CLEVELAND — An internal medicine resident at the Cleveland Clinic was among those refused entry to the United States under an executive order by President Donald Trump that prompted protests and criticism from Ohio elected officials Sunday.
The 26-year-old doctor from Cleveland Heights, Suha Abushamma, has been employed at the hospital since July on a work visa. She was detained in New York Saturday, while trying to return from a trip to Saudi Arabia, and put back on a plane to the Middle East, she said in an interview with Cleveland.com.
Abushamma is Muslim and a citizen of Sudan, one of the seven Muslim-majority countries affected by Trump’s temporary ban on entering the United States. A federal judge issued an emergency stay Saturday night on enforcement of Trump’s edict as confusion and protests broke out at airports across the country.
U.S. Sen. Rob Portman, a Republican, said on CNN’s “State of the Union” that the order was “an extreme vetting proposal that didn’t get the vetting it should have had” and that Abushamma should have been allowed to return.
“In my view, we ought to all take a deep breath and come up with something that makes sense for our national security,” he said.
Sen. Sherrod Brown, a Democrat, called the decision to block her entry “cruel, foolish and out of step with American values.” The Columbus Dispatch reported Brown said “turning away doctors here to learn and help people does not make America safer.”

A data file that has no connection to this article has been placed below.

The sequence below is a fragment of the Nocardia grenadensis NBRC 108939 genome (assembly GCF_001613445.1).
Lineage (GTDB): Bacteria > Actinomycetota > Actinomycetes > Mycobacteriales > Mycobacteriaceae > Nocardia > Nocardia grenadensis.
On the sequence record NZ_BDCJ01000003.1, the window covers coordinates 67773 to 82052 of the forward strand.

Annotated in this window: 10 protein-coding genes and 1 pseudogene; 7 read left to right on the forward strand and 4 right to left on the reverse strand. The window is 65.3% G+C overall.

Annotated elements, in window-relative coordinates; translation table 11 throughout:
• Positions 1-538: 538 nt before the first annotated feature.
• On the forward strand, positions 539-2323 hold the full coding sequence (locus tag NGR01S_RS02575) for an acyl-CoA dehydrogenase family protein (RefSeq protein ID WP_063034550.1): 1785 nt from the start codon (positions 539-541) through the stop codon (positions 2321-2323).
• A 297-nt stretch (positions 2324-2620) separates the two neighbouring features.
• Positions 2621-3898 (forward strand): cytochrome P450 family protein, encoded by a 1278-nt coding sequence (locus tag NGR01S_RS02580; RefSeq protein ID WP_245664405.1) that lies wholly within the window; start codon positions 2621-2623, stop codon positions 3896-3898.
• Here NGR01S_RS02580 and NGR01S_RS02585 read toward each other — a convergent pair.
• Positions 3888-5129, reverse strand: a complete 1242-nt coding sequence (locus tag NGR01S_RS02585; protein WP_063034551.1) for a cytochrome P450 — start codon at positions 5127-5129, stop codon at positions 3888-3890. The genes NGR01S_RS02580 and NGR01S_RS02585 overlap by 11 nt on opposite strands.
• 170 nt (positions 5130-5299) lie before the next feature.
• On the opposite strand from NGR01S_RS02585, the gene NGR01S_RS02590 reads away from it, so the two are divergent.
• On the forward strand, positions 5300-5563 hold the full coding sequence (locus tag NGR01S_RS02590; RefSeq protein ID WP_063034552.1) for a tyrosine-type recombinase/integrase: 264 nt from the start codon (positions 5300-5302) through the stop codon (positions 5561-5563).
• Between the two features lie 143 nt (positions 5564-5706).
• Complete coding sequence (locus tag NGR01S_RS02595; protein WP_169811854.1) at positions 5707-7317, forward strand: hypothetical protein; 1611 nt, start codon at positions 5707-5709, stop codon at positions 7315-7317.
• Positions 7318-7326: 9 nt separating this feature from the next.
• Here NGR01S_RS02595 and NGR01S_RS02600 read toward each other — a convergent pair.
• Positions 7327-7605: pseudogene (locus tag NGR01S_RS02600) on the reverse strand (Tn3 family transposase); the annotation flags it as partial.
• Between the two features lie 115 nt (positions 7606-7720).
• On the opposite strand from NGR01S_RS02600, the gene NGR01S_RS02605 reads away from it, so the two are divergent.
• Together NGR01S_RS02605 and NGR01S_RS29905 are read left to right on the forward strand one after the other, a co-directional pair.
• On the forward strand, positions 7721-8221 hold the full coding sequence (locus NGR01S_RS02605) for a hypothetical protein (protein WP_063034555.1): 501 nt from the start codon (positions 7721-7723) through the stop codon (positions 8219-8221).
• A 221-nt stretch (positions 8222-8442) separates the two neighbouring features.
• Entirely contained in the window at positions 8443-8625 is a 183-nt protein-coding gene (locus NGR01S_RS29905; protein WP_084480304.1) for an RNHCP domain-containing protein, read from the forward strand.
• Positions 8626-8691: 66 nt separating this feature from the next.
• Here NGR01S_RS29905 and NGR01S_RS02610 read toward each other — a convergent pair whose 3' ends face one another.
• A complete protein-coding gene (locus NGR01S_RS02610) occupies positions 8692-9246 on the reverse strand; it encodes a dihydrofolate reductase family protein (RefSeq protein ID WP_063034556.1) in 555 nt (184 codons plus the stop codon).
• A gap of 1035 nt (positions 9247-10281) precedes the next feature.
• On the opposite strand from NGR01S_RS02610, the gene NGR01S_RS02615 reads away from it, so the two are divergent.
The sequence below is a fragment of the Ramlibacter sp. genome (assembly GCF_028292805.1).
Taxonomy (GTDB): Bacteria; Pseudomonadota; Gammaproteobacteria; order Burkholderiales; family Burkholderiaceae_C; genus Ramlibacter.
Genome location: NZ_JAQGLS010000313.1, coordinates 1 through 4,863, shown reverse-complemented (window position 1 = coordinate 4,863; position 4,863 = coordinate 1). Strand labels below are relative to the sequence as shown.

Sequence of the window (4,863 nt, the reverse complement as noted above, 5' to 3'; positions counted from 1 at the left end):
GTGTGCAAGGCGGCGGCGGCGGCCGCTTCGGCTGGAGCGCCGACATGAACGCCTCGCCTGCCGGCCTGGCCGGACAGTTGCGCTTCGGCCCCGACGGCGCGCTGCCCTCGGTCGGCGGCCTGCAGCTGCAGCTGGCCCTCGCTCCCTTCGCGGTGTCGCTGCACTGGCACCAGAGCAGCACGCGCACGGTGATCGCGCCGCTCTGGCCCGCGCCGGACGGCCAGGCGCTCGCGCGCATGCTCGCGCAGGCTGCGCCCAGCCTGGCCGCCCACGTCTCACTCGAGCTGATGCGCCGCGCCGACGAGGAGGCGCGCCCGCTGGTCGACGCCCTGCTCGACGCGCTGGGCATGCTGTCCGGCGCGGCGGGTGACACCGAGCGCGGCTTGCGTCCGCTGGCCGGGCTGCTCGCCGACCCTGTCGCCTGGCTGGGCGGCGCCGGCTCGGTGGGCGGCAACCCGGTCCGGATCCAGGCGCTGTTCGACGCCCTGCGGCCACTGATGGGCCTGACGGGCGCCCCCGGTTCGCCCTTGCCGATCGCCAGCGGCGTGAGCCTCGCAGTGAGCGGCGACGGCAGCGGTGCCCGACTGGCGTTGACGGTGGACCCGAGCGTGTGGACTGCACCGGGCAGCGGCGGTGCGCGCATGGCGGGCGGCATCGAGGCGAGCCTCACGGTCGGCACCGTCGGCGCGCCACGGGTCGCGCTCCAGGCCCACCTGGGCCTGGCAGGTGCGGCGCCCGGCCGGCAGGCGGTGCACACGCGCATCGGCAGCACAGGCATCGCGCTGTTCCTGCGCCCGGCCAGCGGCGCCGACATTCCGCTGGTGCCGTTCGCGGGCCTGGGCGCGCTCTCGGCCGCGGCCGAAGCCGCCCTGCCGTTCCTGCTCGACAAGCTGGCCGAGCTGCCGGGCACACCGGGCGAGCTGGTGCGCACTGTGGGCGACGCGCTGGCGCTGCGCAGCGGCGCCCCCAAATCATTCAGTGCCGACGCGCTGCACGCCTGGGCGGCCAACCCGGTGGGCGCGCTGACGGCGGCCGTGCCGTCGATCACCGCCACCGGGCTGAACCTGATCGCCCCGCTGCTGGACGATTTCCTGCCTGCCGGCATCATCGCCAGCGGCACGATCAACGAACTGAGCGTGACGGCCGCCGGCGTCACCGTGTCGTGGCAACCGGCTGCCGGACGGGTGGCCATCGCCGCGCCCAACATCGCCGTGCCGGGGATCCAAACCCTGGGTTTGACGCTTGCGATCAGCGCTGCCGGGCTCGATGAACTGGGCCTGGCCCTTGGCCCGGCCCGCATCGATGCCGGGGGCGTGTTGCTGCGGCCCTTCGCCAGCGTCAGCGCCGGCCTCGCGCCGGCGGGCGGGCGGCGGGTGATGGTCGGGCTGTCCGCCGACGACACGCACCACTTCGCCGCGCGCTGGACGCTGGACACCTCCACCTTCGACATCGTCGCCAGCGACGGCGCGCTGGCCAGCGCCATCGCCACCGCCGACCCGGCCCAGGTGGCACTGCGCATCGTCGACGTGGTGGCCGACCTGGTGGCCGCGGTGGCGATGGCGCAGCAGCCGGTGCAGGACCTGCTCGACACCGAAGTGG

Mohamad Zandian, a 26-year-old Ohio State doctoral student in chemistry, told CNN his wife, 24-year-old Parisa Fasihianifard, also was stopped at John F. Kennedy Airport and he worked to prevent her from being jailed overnight. He told the news outlet, “I don’t feel safe anymore to stay here in the U.S.”
Hundreds of people marched at Cleveland Hopkins International Airport on Sunday, bundled against the cold weather and carrying signs such as, “We Are ALL immigrants”, “Shame on POTUS” and “Keep America Great: Resist!” The crowd chanted, “No hate. No fear. Refugees are welcome here.”
Protesters also descended on John Glenn International Airport in Columbus and a smaller group reportedly picketed at Cincinnati/Northern Kentucky Airport, Mason and Hebron.
On Twitter, Ohio Gov. John Kasich called for replacing Trump’s executive order “with a more thoughtful approach consistent with our values.”
State treasurer and Senate candidate Josh Mandel, who is Jewish, tweeted, “Nonsense to compare Holocaust victims to todays refugees. Nazis weren’t embedded with Jews fleeing Europe. Islamic terrorists embedded today.”
Abushamma told Cleveland.com she had planned to be in the Middle East for three weeks but cut the trip short after hearing Trump was proposing the order. She said after being put back on a outbound plane that she would finish out her planned visit to family while awaiting further information.